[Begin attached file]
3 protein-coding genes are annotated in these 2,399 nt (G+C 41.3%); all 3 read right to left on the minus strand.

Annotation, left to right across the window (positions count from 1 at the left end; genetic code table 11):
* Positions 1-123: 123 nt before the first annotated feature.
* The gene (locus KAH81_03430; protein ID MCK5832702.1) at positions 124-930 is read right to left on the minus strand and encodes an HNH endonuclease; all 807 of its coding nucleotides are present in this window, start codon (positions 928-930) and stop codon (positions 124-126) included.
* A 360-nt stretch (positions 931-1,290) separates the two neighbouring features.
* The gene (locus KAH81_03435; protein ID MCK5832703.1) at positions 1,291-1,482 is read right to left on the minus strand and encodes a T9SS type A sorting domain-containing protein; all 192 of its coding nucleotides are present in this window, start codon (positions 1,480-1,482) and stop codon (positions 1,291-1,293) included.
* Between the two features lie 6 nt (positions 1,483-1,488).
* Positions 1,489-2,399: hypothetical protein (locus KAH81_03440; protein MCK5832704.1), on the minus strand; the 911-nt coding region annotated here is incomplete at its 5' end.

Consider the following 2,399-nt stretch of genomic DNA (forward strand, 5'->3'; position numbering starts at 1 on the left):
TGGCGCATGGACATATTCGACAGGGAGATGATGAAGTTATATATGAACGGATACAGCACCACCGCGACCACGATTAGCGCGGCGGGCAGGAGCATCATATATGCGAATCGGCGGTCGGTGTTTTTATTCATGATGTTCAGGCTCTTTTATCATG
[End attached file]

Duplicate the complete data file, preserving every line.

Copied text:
3 protein-coding genes are annotated in these 2,399 nt (G+C 41.3%); all 3 read right to left on the minus strand.

Annotation, left to right across the window (positions count from 1 at the left end; genetic code table 11):
* Positions 1-123: 123 nt before the first annotated feature.
* The gene (locus KAH81_03430; protein ID MCK5832702.1) at positions 124-930 is read right to left on the minus strand and encodes an HNH endonuclease; all 807 of its coding nucleotides are present in this window, start codon (positions 928-930) and stop codon (positions 124-126) included.
* A 360-nt stretch (positions 931-1,290) separates the two neighbouring features.
* The gene (locus KAH81_03435; protein ID MCK5832703.1) at positions 1,291-1,482 is read right to left on the minus strand and encodes a T9SS type A sorting domain-containing protein; all 192 of its coding nucleotides are present in this window, start codon (positions 1,480-1,482) and stop codon (positions 1,291-1,293) included.
* Between the two features lie 6 nt (positions 1,483-1,488).
* Positions 1,489-2,399: hypothetical protein (locus KAH81_03440; protein MCK5832704.1), on the minus strand; the 911-nt coding region annotated here is incomplete at its 5' end.

Consider the following 2,399-nt stretch of genomic DNA (forward strand, 5'->3'; position numbering starts at 1 on the left):
TGGCGCATGGACATATTCGACAGGGAGATGATGAAGTTATATATGAACGGATACAGCACCACCGCGACCACGATTAGCGCGGCGGGCAGGAGCATCATATATGCGAATCGGCGGTCGGTGTTTTTATTCATGATGTTCAGGCTCTTTTATCATG